“There will be more to come as we’re wrapping up the community conversations,” he added. “If anything that derives that is out of this framework then we will discuss those.”

Questions & Answers

Asked why the he held the press conference, now, before the report by CNA on the Bridging the Gap forums, Thorpe responded, “that was never intended to inform for police reform for what I’m proposing. We’re at the end. We’re going to hear it. But laying out this information, now is not premature.”

In response to a question about the mental health response team, Wilson said, “we looked at several models in Eugene, OR which has been taking place for the past 30 years. It’s a team that works with the police.”

The press conference was then interrupted by a man complaining that the mayor blocks people on Facebook. When the man wouldn’t stop yelling Thorpe abruptly ended the presser. He then took questions from members of the media and the public.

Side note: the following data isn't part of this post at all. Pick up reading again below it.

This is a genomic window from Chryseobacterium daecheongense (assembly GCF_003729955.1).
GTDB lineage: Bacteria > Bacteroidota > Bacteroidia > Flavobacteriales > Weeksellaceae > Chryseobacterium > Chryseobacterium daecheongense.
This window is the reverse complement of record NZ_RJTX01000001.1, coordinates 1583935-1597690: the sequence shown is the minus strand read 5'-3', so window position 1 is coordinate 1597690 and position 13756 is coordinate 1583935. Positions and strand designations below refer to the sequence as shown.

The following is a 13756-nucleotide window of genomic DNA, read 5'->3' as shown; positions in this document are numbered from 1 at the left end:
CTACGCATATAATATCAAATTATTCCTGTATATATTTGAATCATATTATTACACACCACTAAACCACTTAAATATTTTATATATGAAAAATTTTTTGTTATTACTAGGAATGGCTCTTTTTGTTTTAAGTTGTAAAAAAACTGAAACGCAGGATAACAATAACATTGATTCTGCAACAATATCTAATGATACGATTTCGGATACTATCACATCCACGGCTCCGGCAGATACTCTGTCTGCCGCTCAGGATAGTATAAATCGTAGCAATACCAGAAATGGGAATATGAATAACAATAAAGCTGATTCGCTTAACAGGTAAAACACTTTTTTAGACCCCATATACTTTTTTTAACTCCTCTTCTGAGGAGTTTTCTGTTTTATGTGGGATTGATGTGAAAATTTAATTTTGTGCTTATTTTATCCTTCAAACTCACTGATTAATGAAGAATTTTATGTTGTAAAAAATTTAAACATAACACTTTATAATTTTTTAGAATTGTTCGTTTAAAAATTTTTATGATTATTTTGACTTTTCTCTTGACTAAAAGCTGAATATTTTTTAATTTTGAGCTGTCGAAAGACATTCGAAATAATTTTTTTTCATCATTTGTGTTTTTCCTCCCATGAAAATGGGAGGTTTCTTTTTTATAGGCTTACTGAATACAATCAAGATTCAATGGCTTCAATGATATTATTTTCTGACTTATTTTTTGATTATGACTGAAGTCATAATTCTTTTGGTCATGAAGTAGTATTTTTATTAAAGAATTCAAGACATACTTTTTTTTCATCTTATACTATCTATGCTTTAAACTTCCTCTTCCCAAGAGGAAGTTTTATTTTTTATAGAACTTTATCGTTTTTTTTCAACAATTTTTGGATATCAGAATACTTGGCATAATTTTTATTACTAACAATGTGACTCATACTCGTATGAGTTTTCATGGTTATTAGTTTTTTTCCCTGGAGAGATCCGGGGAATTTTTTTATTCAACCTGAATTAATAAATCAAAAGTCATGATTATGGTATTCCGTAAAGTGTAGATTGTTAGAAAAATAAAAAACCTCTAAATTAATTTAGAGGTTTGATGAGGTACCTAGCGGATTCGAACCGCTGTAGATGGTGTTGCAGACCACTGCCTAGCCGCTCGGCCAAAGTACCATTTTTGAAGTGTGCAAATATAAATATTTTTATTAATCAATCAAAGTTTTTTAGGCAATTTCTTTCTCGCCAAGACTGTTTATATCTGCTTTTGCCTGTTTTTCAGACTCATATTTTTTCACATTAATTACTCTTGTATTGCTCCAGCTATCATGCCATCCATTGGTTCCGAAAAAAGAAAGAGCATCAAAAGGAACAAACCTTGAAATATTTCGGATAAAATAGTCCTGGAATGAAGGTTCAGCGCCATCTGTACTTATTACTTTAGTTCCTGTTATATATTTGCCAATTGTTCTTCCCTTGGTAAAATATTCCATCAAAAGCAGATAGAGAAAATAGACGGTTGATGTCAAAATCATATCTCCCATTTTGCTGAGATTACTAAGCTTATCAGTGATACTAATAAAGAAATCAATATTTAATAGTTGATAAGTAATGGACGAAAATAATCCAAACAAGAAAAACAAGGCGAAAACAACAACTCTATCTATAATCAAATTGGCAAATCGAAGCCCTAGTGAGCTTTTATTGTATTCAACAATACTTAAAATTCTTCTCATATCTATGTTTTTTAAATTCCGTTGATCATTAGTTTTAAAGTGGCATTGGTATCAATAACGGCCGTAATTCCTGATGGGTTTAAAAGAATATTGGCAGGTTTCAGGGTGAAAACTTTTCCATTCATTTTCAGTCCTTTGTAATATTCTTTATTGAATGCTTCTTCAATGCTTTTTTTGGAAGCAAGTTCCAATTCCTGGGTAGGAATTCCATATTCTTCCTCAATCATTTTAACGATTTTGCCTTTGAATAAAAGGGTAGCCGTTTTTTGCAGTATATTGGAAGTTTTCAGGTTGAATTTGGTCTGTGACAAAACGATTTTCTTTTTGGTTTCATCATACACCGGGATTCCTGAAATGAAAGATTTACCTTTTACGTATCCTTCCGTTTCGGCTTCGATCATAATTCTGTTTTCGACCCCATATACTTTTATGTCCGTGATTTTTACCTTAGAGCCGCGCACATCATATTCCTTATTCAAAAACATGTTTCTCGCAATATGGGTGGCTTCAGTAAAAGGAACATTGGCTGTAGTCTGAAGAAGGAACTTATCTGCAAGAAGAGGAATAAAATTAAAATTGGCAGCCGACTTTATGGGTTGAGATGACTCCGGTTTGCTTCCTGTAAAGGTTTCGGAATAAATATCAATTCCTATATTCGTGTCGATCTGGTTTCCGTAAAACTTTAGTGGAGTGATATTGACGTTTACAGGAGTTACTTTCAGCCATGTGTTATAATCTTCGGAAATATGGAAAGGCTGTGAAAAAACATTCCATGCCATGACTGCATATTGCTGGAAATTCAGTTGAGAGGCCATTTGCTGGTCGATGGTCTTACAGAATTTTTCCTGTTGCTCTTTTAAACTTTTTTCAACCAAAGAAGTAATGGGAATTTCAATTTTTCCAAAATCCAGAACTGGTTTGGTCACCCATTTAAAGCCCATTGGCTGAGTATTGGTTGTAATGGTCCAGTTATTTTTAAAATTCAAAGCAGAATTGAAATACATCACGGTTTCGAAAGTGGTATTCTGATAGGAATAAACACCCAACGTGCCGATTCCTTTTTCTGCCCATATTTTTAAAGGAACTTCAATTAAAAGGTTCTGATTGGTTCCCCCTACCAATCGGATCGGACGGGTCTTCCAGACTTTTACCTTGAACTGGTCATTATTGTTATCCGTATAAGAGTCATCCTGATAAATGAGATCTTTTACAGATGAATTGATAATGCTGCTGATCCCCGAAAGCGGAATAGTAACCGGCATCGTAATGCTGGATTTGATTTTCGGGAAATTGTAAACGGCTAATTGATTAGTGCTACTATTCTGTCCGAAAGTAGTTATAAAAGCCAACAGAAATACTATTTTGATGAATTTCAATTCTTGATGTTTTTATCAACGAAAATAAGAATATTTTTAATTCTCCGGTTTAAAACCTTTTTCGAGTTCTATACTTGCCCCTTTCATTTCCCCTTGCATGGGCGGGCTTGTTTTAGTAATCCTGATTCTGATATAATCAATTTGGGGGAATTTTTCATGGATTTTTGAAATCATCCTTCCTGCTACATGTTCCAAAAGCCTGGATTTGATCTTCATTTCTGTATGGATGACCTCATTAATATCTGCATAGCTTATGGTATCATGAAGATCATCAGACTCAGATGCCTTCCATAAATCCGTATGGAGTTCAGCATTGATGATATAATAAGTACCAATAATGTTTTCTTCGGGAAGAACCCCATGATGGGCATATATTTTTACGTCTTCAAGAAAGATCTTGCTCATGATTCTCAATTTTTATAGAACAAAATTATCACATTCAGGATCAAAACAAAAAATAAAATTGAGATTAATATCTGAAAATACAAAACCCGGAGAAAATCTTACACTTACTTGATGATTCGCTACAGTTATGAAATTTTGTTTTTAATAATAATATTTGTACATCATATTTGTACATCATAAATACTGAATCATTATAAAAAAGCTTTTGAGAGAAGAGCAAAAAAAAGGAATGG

When asked, “where will the money come to pay for the crisis response team?” Thorpe responded, “That’s what we’ll discuss as policy makers. We have a $40 million budget reserve. All of this talk of defunding this and taking it from there has not come from council members. I believe there are plenty of funds.”

Asked if the Unhoused Resident Coordinator will be going out with police when they engage with homeless residents he responded the existing Community Engagement Team and the Crisis Response Team may be a combined. “We may disband the Community Engagement Team and have them handle issues with the homeless,” Thorpe stated.”

“Do you support turning on the police radios?” he was asked by Antioch resident Lacey Brown by telephone.

“That is something I believe the police department should have over them,” Thorpe responded.

Regarding the death of Quinto, Thorpe said, “I learned about it the first week in January on social media and I reached out to the chief about that.”

Thorpe’s Prepared Remarks: